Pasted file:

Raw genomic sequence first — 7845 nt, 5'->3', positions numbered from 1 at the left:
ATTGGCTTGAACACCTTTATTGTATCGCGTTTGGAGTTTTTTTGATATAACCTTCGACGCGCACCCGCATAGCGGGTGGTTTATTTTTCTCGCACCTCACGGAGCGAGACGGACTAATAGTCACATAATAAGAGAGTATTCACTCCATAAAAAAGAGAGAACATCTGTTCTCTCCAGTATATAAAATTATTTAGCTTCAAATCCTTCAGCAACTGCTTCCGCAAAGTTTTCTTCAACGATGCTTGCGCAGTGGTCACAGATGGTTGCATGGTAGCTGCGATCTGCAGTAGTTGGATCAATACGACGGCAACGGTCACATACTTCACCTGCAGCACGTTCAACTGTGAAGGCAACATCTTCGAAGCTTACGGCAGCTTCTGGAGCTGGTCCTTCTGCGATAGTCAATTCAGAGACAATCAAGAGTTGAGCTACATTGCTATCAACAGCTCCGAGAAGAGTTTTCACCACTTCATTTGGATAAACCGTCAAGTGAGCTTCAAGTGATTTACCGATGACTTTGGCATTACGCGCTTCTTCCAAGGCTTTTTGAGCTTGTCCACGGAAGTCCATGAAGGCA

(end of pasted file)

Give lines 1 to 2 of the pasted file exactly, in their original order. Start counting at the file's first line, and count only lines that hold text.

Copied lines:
Raw genomic sequence first — 7845 nt, 5'->3', positions numbered from 1 at the left:
ATTGGCTTGAACACCTTTATTGTATCGCGTTTGGAGTTTTTTTGATATAACCTTCGACGCGCACCCGCATAGCGGGTGGTTTATTTTTCTCGCACCTCACGGAGCGAGACGGACTAATAGTCACATAATAAGAGAGTATTCACTCCATAAAAAAGAGAGAACATCTGTTCTCTCCAGTATATAAAATTATTTAGCTTCAAATCCTTCAGCAACTGCTTCCGCAAAGTTTTCTTCAACGATGCTTGCGCAGTGGTCACAGATGGTTGCATGGTAGCTGCGATCTGCAGTAGTTGGATCAATACGACGGCAACGGTCACATACTTCACCTGCAGCACGTTCAACTGTGAAGGCAACATCTTCGAAGCTTACGGCAGCTTCTGGAGCTGGTCCTTCTGCGATAGTCAATTCAGAGACAATCAAGAGTTGAGCTACATTGCTATCAACAGCTCCGAGAAGAGTTTTCACCACTTCATTTGGATAAACCGTCAAGTGAGCTTCAAGTGATTTACCGATGACTTTGGCATTACGCGCTTCTTCCAAGGCTTTTTGAGCTTGTCCACGGAAGTCCATGAAGGCA